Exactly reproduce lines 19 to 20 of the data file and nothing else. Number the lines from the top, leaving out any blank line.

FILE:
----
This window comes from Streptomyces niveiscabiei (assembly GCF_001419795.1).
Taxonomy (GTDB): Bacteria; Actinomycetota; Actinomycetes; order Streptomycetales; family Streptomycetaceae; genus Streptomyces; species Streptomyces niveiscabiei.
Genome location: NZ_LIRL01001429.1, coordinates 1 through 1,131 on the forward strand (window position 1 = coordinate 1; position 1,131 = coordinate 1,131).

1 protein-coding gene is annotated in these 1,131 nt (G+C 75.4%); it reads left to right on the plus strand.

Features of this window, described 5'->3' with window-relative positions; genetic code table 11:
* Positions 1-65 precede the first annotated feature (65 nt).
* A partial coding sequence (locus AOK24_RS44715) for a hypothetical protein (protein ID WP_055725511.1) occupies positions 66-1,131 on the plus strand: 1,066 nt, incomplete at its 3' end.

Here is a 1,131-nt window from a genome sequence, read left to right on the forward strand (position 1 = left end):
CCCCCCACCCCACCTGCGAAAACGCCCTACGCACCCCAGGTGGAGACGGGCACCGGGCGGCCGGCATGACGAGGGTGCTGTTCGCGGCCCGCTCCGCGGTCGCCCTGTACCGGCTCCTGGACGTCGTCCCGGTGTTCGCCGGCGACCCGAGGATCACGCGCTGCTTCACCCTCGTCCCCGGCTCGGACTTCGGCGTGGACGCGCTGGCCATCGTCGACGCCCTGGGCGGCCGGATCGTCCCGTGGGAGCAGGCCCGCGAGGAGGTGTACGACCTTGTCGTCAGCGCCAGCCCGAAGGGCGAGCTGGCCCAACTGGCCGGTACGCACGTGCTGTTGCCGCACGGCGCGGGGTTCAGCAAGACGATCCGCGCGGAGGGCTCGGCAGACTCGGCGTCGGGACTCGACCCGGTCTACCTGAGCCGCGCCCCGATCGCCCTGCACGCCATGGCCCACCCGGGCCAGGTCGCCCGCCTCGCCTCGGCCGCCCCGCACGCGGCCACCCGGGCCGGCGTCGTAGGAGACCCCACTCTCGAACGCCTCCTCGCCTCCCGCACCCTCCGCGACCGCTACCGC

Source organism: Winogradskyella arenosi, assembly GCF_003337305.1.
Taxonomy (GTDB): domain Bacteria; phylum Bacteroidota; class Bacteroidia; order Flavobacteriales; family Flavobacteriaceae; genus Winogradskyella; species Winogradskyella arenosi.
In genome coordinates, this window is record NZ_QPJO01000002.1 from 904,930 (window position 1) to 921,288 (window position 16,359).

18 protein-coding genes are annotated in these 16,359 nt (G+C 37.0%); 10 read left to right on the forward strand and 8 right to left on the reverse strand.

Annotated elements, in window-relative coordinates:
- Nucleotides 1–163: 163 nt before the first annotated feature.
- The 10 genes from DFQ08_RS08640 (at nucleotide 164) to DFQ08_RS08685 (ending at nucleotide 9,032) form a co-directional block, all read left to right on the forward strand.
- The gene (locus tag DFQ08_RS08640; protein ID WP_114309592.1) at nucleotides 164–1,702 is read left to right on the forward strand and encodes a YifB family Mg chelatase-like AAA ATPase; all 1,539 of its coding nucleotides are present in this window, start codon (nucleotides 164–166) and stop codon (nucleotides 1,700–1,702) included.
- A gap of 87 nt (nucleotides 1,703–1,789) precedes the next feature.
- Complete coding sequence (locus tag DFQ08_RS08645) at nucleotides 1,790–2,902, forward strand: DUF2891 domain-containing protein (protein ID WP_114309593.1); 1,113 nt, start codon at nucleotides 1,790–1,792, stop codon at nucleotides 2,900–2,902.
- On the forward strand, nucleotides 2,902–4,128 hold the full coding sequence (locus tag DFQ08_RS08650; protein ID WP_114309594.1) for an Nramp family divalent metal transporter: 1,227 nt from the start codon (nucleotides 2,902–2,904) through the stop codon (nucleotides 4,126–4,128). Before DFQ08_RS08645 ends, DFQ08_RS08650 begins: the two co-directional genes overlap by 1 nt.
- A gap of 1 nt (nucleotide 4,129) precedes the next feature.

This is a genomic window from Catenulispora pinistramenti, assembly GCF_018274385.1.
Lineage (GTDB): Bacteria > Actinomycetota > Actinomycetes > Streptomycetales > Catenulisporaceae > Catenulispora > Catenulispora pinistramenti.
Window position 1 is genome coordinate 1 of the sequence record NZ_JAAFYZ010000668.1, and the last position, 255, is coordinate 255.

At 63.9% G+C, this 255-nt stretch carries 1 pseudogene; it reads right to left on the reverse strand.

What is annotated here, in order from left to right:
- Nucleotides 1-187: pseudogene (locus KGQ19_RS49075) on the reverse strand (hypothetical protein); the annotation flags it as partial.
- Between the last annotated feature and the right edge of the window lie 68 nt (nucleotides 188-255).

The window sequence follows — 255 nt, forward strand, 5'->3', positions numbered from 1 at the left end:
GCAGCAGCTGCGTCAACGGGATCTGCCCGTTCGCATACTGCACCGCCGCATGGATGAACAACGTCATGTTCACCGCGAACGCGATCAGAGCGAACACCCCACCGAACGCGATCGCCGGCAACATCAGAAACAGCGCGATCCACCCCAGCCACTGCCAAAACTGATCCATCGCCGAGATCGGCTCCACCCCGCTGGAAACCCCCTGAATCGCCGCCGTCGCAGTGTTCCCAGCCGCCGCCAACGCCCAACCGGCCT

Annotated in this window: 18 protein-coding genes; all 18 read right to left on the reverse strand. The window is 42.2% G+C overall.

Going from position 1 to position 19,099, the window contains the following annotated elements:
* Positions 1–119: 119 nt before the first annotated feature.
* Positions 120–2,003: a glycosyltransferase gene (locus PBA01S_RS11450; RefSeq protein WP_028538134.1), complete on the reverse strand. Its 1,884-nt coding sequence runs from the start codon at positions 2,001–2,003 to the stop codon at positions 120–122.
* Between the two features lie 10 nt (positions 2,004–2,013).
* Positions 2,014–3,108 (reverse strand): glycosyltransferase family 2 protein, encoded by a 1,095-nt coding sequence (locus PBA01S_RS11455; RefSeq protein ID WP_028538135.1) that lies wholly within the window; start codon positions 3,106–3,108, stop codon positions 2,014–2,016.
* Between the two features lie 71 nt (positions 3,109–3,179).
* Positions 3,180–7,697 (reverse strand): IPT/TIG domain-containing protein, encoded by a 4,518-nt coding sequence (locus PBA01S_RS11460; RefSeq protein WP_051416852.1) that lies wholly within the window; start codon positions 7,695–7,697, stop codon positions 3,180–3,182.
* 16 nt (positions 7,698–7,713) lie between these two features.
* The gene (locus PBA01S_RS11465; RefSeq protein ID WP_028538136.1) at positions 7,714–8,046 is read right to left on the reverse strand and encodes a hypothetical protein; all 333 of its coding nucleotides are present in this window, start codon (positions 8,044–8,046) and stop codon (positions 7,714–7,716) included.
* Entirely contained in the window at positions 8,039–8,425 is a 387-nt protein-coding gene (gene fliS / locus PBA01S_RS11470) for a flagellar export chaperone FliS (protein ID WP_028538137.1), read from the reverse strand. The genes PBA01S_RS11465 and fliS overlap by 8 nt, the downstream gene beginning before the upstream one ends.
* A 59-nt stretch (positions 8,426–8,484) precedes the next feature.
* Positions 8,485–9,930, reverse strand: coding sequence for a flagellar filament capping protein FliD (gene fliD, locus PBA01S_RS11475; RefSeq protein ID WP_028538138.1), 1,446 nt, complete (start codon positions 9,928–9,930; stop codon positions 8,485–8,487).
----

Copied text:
- Complete coding sequence (locus tag DFQ08_RS08645) at nucleotides 1,790–2,902, forward strand: DUF2891 domain-containing protein (protein ID WP_114309593.1); 1,113 nt, start codon at nucleotides 1,790–1,792, stop codon at nucleotides 2,900–2,902.
- On the forward strand, nucleotides 2,902–4,128 hold the full coding sequence (locus tag DFQ08_RS08650; protein ID WP_114309594.1) for an Nramp family divalent metal transporter: 1,227 nt from the start codon (nucleotides 2,902–2,904) through the stop codon (nucleotides 4,126–4,128). Before DFQ08_RS08645 ends, DFQ08_RS08650 begins: the two co-directional genes overlap by 1 nt.